Malta for Financial Services
Financial services represents one of the pillars of Malta’s economy.
Ever since the Mediterranean island nation’s accession to the EU in 2004, which attracted a raft of new investment opportunities, the sector has rapidly expanded to help Malta become a stable and reputable financial services hub for both domestic and international activities.
The Malta Financial Services Authority (MFSA) regulates the full financial services spectrum, testifying to the comprehensive nature of the industry here. This encompasses banking, financial institutions, insurance companies and insurance intermediaries, investment services companies and collective investment schemes, securities markets, recognized investment exchanges, trust management companies, company services providers pension schemes, and virtual financial assets.
In line with international best practice, Malta has reformed its financial legislation and works in close concert with its EU and Commonwealth counterparts, as well as the OECD to help model global regulatory policy. Today, the sector is marked by low levels of superfluous bureaucracy, cost competitiveness on the fees and compliance fronts, the upholding of standards and efficient operating procedures. It’s small wonder then that at the last count, the US International Trade Commission asserted that the industry contributes an impressive 11 percent to Malta’s GDP and amounts to the fastest growing sector of the economy.
“For English speaking Malta, Brexit has brought fantastic opportunities to Malta’s financial services industry – not least around fund administration, asset management and corporate banking.”
The industry’s growth ambitions are assisted and underpinned by a very supportive government, which seeks to be proactive in evaluating and updating the prevailing regulations and legislation to ensure it remains competitive. It is a sector largely based on the core sectors of asset management, investment funds, insurance, private wealth and corporate services, with the introduction of fintech, including blockchain and e-payments, as well as the aviation, yachting, and maritime services industries.
For English speaking Malta, Brexit has brought fantastic opportunities to Malta’s financial services industry – not least around fund administration, asset management and corporate banking.
Several hundred funds are already domiciled here, including a significant number of AIFs. This has served to raise Malta’s profile and, in turn, attracted banks, investment houses, fund managers and more sophisticated activities, as well as bolstered its international best practice credentials.
Malta also seeks to provide a nurturing landscape for blockchain, cryptocurrency and other pioneering fintech technologies and solutions.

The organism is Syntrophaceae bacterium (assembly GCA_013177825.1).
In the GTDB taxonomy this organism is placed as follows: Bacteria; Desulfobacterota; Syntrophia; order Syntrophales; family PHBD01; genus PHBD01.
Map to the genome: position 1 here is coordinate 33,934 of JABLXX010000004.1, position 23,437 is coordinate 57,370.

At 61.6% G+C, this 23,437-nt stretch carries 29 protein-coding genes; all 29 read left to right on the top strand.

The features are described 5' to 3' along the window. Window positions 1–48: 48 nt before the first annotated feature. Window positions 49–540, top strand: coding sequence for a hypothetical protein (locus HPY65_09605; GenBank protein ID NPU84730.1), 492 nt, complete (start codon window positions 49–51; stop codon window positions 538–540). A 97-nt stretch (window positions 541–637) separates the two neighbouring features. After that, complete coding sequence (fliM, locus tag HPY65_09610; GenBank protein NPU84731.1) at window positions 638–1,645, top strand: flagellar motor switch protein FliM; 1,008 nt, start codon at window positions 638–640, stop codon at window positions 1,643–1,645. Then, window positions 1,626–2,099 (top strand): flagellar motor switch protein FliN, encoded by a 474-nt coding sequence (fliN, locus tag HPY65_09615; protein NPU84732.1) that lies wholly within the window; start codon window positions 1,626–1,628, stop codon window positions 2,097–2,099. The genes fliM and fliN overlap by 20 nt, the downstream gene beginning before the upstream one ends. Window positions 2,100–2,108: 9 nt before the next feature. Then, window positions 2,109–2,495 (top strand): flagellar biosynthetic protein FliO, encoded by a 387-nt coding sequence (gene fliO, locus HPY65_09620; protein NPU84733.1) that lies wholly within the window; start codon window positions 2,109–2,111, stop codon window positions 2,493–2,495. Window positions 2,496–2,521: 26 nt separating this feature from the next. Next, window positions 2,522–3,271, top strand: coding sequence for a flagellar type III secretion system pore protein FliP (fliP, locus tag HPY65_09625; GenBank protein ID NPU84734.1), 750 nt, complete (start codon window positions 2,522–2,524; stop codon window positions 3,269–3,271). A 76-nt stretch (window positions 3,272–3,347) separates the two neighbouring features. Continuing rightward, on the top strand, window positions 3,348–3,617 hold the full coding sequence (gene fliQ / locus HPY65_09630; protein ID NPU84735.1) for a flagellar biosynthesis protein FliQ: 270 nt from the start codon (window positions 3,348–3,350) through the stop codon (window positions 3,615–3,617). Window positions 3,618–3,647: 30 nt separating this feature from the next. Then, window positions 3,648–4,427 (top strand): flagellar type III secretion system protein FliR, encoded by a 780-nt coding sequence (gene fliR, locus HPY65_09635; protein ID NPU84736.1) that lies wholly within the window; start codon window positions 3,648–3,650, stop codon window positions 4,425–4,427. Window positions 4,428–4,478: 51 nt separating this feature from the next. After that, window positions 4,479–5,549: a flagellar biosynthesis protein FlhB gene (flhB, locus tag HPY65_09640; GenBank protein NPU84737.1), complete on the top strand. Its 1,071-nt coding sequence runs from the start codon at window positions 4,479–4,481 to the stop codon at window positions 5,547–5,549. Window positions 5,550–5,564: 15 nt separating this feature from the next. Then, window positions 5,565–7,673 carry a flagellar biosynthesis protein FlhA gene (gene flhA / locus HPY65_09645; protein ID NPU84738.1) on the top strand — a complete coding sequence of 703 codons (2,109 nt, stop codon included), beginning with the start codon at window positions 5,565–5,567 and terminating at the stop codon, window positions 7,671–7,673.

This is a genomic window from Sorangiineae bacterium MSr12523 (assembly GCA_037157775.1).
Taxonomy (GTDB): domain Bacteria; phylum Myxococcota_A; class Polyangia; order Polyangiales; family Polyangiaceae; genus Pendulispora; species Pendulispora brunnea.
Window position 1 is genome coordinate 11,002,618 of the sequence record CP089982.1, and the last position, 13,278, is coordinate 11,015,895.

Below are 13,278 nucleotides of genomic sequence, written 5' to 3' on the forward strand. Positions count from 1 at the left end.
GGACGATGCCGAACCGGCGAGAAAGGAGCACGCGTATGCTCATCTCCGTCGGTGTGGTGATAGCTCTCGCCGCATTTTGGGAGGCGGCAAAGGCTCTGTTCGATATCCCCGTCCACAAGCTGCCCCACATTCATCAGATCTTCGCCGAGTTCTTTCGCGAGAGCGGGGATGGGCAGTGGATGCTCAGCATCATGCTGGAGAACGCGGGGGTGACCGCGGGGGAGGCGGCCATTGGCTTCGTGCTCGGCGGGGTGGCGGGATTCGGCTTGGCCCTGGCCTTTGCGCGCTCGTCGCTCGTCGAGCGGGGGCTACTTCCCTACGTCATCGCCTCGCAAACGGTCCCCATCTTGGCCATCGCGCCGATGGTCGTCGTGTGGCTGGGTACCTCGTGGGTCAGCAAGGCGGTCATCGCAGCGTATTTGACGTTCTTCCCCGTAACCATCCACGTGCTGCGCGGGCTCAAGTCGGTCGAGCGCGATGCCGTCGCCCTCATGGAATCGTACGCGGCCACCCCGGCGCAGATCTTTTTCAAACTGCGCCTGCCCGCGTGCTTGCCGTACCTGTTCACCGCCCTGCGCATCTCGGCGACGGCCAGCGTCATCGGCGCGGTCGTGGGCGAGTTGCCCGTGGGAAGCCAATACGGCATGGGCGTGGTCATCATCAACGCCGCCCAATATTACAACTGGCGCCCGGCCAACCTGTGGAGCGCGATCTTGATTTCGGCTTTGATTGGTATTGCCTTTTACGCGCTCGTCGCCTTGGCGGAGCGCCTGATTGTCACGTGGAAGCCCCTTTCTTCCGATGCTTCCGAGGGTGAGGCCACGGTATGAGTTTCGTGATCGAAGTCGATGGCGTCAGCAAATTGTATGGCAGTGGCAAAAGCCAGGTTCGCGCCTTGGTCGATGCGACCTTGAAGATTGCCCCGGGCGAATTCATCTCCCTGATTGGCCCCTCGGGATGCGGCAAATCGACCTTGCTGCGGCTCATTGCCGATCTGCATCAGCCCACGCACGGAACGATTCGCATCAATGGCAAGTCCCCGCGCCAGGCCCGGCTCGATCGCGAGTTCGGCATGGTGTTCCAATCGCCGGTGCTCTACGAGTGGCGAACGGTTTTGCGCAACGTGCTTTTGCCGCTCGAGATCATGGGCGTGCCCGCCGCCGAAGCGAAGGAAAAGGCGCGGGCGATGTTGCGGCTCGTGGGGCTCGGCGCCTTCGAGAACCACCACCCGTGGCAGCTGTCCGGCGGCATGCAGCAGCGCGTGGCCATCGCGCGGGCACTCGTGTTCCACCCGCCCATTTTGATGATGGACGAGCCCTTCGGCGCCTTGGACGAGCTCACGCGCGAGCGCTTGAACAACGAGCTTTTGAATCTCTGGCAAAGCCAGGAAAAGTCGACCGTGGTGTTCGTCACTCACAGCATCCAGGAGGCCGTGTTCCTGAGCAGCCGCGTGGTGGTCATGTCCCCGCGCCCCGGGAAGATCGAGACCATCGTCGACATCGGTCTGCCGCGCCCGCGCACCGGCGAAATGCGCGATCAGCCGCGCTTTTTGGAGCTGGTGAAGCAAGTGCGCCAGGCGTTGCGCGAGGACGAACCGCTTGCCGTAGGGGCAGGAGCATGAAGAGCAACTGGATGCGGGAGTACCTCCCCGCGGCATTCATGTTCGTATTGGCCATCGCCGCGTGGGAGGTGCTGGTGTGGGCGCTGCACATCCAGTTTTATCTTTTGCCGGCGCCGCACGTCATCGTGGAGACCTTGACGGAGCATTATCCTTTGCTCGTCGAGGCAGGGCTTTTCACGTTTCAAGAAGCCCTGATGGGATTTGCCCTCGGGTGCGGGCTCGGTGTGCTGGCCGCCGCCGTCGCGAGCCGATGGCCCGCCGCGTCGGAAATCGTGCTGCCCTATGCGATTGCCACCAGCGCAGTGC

The country has now been removed from the FATF’s grey list – where it spent a very short time – having swiftly strengthened its anti-money laundering and counterterrorist financing (AML/CTF) regimes, thereby addressing concerns regarding Ultimate Beneficial Owners (UBOs) and tax evasion. This speaks to the seriousness the Maltese Government attaches to the integrity and perceived integrity of the financial services sector and its importance to Malta’s continued growth and prosperity.
This compliance with international standards has removed a reputational risk that could have served to deter investors from accessing Malta’s competitive tax environment and business-friendly entrepreneurial ecosystem. By way of evidencing the importance of the removal from the grey list, Moody’s has changed Malta’s outlook from negative to stable in response and drawn attention to the country’s noteworthy credentials in terms of wealth, economic growth, debt affordability, institutional robustness, governance and fiscal strength.
In terms of opportunities for new entrants, these are many and profound, and relate to private banking, trade finance, blockchain, investment banking, venture capital, fund management and administration, captive insurance, accounting, group marketing, and a whole lot more besides. Malta’s workforce is financial services savvy and in being part of the EU, the country benefits from the free flow of EU citizens that the UK no longer enjoys.
And with tourism rebounding, Malta is well positioned in comparison to many of its fellow EU members. This stands even with the impact of the Ukraine conflict on cost of living, corporate margins and inflation, the cumulative negative impacts of which appear to be hitting the Mediterranean jurisdiction less severely than others.
Malta also benefits from a fiscal cushion established in advance of the global pandemic, that has helped to inure it from economic travails, while the country also stands to benefit from the European Recovery and Resilience Facility in the form of grants designed to assist – amongst other things – decarbonisation efforts.
Malta has a fine pedigree of resilience when it comes to weathering storms. Its well-developed financial services industry and strong legislative and regulatory framework saw it emerge from the 2008 global financial crisis relatively unscathed. Meanwhile, the World Bank holds the country in high esteem in respect of political stability, rights, the rule of law, institutional and regulatory quality and control of corruption. According to Fitch Ratings, this relates to Malta’s long history of stable and peaceful political transitions, well established rights for participation in the political process, strong institutional capacity, effective rule of law and a low level of corruption.
The best, most forward-looking financial services players know that their existing and potential customer base is best served through a long-term sustainable strategic focus on innovation, diversification and expansion. Interested parties should be making a beeline for those able to tick these boxes.